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Find out about two participatory workshops on MuseIT Use-case 2!

The terms “co-creation” and “co-design” entered the mainstream vocabulary of arts, science and technology only recently. But the practice of such collaborative work does back to the very origins of human societies. These practices remain particularly important in the design of technology for the people with disabilities. Initiatives for the people with disabilities often begin with the best of intentions, but then frequently fail because of lack of proper consultation with the people directly concerned. The Participatory Workshops are just one of the ways we are trying to make sure that proper consultation and co-design take place and that power is handed to the people who are most competent to use it. 


Conditions of lock-down were particularly problematic and limiting for people with disability - and in reality an unfortunate amplification of the profound problems people face in normal times. The idea  of MuseIT was to help people to be able to visit museums and concerts online with much more mobility, flexibility and vivid emotional experience than is currently available on the usual platforms. So we are developing ways of helping users not only to visit art installations and events virtually, but also to navigate within and around them, and to “hear” and “touch” experiences in art, either directly or in multimodal ways

A particular concern during lock-down was how people could make music and perform together. The standard platforms like Zoom have a long delay and poor sound, so MuseIT has been working with Stanford University in California to adapt their Jack Trip system, which has beautiful sound and no delay.

The only thing missing is the physical and emotional contact musicians have when they are playing together in the same space. So we are working with sensors, haptics and avatars to help players communicate physically and emotionally and understand one another’s feelings. The same technology allows us to help people who have profound difficulties in communication to express themselves in music, by offering them, if they wish, control of the music of their own minds and bodies. As in the science fiction of Arthur C. Clarke, users will be able to “think, feel, hear and then communicate” their own inner creative musical sensations.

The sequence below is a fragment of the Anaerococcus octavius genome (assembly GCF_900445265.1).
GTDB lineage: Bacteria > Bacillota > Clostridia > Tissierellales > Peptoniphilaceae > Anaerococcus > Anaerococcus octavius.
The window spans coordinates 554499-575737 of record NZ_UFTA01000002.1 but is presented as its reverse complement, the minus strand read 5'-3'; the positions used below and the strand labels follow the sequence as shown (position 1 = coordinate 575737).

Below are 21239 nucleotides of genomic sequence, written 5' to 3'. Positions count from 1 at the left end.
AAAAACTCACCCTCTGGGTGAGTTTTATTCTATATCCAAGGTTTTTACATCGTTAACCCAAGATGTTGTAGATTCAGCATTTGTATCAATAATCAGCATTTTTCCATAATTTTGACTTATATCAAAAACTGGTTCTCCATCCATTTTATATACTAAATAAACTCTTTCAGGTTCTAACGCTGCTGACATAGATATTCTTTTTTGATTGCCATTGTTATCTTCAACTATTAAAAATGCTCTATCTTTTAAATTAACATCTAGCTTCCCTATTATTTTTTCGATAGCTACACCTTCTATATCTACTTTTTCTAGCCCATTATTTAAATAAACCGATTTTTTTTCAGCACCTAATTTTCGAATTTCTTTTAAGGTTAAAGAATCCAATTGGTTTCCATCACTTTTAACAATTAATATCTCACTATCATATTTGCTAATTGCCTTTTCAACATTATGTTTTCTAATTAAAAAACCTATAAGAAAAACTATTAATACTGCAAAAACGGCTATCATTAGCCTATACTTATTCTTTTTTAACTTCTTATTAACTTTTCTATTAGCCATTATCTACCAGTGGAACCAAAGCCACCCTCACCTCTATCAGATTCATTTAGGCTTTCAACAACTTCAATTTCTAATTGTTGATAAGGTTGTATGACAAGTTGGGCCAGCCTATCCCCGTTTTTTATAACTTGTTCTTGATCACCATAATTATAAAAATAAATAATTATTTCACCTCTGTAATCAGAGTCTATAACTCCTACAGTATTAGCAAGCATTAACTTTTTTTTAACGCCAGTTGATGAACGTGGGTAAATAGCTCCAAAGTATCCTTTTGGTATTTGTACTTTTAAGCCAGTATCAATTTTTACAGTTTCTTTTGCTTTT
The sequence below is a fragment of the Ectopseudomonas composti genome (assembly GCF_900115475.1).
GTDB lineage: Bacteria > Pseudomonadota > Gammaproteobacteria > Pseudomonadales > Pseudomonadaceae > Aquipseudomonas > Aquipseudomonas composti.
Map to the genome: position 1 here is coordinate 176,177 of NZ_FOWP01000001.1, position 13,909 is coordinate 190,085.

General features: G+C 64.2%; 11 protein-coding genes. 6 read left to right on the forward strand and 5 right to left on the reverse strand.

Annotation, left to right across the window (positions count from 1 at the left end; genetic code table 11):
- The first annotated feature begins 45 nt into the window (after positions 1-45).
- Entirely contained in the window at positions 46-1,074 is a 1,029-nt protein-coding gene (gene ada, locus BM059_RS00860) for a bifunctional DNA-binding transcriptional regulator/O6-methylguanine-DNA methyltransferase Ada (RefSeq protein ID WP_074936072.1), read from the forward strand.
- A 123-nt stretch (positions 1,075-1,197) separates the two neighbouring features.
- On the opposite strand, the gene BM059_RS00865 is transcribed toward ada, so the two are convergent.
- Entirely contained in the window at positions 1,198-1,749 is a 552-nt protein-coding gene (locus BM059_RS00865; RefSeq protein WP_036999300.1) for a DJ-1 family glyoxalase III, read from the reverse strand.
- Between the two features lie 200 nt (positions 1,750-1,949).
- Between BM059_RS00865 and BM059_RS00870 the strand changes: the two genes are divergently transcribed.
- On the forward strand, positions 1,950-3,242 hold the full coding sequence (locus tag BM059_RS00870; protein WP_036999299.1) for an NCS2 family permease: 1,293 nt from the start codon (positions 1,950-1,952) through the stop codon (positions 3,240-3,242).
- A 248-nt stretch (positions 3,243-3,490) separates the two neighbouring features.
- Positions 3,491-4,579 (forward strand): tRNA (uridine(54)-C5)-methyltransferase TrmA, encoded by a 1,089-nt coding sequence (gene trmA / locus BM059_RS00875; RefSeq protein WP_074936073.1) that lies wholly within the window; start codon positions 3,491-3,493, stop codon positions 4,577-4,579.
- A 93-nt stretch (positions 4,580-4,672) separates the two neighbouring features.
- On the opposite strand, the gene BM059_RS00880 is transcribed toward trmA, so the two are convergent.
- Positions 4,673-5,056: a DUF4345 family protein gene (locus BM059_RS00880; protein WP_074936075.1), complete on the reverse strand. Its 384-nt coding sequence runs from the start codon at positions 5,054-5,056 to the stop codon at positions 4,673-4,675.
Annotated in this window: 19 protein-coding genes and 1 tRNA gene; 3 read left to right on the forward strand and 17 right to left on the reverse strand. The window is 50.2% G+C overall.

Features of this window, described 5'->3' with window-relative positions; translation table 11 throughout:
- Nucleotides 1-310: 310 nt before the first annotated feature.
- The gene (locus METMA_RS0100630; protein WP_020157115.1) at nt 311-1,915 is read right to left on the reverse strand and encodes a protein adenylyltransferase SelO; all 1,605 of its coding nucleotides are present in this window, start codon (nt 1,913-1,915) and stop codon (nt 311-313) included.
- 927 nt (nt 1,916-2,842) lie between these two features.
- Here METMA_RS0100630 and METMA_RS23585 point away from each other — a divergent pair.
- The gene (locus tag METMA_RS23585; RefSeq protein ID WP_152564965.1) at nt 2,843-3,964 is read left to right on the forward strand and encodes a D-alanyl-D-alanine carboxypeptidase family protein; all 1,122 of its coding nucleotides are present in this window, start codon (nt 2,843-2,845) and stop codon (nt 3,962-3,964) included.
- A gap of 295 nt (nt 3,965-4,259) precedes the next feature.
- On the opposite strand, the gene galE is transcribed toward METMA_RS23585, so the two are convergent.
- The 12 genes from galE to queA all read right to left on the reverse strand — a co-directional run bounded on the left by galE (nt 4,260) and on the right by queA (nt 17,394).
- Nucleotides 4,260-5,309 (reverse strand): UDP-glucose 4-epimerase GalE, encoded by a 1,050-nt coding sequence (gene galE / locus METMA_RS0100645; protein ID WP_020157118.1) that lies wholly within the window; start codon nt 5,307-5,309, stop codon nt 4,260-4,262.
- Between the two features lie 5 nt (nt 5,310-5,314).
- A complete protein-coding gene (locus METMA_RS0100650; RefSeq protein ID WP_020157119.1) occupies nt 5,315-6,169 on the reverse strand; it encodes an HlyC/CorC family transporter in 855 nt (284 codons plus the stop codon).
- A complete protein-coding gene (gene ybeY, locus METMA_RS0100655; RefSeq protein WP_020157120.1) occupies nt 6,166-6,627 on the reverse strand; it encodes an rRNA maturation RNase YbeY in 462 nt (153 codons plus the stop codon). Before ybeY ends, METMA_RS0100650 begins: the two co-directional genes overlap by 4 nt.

In the last Participatory Workshop, which took place in Göteborg in Sweden in March, a group of musicians with disabilities explored heart rate sensors and avatars. They made very clear recommendations and guidelines, which we were then brought directly to the Edinburgh workshop. In turn, the recommendations and guidelines from the experience of 24th April workshop will shape the direction of the next phase of the project.

Göteborg 11th-12th March

The objectives were:

  • to work with potential users making use of heart rate sensors to evaluate to what extent heart rate signals may be of use in the communication of states of mind and body between remote co-creators (for the purposes of this workshop, the co-creators were in proximity)

  • to work with users to evaluate the effectiveness and comfort of haptic signals in the communication of heart rate and other vibrational information

  • to begin the process of designing “avatars” which will be visual representations of human states of mind and body to assist in emotional communication within the process of remote co-creation


The audification and haptic technology, developed by XSL, involves Python script to read live-streaming heart rate data from a Polar H10 sensor, to transform the data to audio and to send and receive data over Jack Trip. For haptic transmission, Python script is also used to transmit live heart rate data as haptic output, using the Actronica HSD mk.2 board and 2 HapCoil Plus actuators.